Last year Randy Walter and Eileen Alberton both had their hair died purple to support the Purple Ribbon Campaign which starts again on Monday with more events.

Last year Randy Walter and Eileen Alberton both had their hair died purple to support the Purple Ribbon Campaign which starts again on Monday with more events.

Purple Ribbon Campaign begins Monday in Williams Lake

The Purple Ribbon Campaign in Williams Lake next week will include people sporting purple streaks in their hair.

If you see women (or men) around the city in the next month or so sporting purple streaks in their hair, they are likely doing so to raise awareness about the need to end violence against women in our society.

The purple streaks are one way some women and men are taking the annual Purple Ribbon Campaign to the next level.

The Women’s Contact Society is delivering the Purple Ribbon Campaign in Williams Lake starting Nov. 26 and running through to Dec.10.

“This is an opportunity for men, as well as women, to remember and acknowledge violence against women and to support the work of violence against women,” says society executive director Irene Willsie.

Williams Lake RCMP Staff Sgt. Ken Brissard agrees. The father of four children, he says his daughter in university asked him recently why  so much effort is placed on teaching women how to stay safe when the same amount of effort should be put into teaching boys and men how to treat women.

For instance, he says we teach our daughters not to walk alone at night, to be careful not to leave their drinks unattended in a bar, not to hitch hike and not to park in a dark spot.

He agrees with his daughter that more effort needs to go into teaching boys and men that it is not acceptable to assault or use any form of aggression with a female, and that you don’t go out to cause trouble, steal, or break the law.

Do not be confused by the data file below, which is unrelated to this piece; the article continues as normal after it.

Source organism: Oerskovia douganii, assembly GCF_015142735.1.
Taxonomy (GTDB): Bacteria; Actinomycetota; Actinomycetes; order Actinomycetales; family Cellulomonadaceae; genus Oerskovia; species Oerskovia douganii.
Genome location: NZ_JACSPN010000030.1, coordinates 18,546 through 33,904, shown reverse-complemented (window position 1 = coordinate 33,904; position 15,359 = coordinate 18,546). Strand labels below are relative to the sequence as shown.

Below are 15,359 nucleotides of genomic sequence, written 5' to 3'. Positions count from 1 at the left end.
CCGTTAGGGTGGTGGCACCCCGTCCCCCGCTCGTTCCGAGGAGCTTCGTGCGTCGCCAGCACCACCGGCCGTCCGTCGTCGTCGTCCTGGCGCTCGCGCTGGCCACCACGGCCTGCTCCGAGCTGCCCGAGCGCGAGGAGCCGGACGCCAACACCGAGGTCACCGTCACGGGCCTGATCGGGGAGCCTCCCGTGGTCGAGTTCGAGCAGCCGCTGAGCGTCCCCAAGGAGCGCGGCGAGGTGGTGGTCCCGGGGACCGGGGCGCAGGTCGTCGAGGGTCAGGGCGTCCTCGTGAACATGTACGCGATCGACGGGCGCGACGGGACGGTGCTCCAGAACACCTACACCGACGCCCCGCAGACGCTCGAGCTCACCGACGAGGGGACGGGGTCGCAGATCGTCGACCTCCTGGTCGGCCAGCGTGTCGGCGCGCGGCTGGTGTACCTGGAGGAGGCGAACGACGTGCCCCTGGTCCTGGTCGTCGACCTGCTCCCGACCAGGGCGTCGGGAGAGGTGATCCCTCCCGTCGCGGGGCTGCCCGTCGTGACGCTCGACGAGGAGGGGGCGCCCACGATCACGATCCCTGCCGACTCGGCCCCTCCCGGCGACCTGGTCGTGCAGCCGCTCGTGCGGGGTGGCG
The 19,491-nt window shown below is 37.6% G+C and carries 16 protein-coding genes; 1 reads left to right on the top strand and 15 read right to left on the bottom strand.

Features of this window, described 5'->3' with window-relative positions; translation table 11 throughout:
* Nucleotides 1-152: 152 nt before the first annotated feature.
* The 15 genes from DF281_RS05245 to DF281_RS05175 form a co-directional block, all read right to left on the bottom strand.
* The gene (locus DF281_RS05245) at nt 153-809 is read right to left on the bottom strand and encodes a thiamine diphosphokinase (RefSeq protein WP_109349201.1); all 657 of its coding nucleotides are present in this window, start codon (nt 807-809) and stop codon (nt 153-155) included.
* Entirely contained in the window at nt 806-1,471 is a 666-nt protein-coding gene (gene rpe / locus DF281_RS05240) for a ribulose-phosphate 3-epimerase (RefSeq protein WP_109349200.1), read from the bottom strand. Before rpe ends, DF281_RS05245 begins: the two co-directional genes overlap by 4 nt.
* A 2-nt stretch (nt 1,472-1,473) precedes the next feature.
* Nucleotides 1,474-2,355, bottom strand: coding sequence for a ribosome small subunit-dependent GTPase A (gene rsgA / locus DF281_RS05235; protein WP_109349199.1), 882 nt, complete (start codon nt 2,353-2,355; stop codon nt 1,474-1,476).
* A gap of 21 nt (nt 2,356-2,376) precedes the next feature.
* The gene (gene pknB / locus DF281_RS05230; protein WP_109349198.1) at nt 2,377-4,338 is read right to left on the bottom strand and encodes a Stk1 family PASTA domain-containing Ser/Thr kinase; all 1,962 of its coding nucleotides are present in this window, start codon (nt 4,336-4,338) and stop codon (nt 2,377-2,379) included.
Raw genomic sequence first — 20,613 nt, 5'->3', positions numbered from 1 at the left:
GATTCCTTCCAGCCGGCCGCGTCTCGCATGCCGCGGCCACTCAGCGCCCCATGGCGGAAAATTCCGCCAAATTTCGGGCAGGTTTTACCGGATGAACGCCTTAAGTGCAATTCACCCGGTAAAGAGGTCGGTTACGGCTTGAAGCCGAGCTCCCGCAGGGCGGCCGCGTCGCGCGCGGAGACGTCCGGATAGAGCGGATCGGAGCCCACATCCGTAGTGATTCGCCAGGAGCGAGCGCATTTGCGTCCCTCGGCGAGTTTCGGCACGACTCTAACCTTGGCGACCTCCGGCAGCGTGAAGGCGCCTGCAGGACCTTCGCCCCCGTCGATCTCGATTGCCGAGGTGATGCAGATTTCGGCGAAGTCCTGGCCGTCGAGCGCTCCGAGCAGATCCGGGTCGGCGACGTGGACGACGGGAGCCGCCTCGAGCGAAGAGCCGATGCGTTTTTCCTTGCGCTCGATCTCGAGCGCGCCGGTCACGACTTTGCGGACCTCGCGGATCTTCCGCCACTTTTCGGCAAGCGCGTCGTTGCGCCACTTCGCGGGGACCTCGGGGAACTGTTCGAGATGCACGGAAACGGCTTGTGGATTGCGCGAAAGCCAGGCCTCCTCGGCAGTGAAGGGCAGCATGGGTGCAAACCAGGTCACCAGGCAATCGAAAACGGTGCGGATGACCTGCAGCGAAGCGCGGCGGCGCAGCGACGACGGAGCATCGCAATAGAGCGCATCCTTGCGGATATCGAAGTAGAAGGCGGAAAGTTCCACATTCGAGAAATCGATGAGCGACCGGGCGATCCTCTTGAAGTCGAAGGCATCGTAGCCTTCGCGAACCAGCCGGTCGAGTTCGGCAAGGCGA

In an ideal society Brissard says: “I think we should live in a country where our daughters could hitch hike.”

The Purple Ribbon campaign is taking a three-pronged approach to raising awareness this year — distribution of purple ribbons and information cards, a purple hair extensions event, and an awareness luncheon.

The purple ribbons and cards will be distributed to stores on Monday, Nov. 26.

Intrigue Hair Studio is once again sponsoring the purple hair extensions event on Nov. 26  from 5 to 7 p.m. No appointments are necessary.

Last year  29 women and two men put purple in their hair for the cause.

The Violence Awareness and Prevention Committee of Community Policing is hosting the free lunch at the Seniors’ Activity Centre on Dec. 6 from 11:30 a.m. to 1:30 p.m. The lunch is provided by the Cariboo Friendship Society’s Chiwid Transition House which provides shelter for women and children escaping abusive situations.

The Purple Ribbon Campaign coincides with the national Day of Remembrance and Action on Violence Against Women which was originally started to remember the 14 women who were murdered in Montreal on Dec. 6, 1989 simply because they were women.

“The campaign remembers all women who have died violently and the many thousands of women who continue to live with abuse and to raise awareness of the pervasiveness of violence against women,” Willsie says.

“The purple ribbon, like the Purple Heart, symbolizes the injury and suffering of victims of violence, in this case not victims of war or political violence, but of violence against women in our homes, schools, neighbourhoods. Interpersonal violence is learned in our homes. We want to promote healthy values of love and respect.”

The Women’s Contact Society offers the following reasons on why it is important for men and women to speak out against violence against women.

• Domestic violence hurts our children, women, community and economy.

• Education is the key, not distrust, silence, or denial.

• Domestic violence has long-term community effects;   80 per cent  of all violent criminals report a history of experiencing or witnessing violence as a child.

“We are asking businesses to partner with us to deliver Purple Ribbons to the citizens of Williams Lake,” Willsie says.

“Each participating business will display a poster in their window and the ribbon cards at their cash counter.

“The ribbons are free of charge and it is our hope that everyone will pick up a ribbon and wear it to show their support and add their voice to the efforts to stop violence.”

For more information please contact Irene Willsie, Women’s Contact Society

P.O. Box 4094, 301-19 North First Avenue, Williams Lake, BC V2G 2V2 – Telephone: 250-392-4118.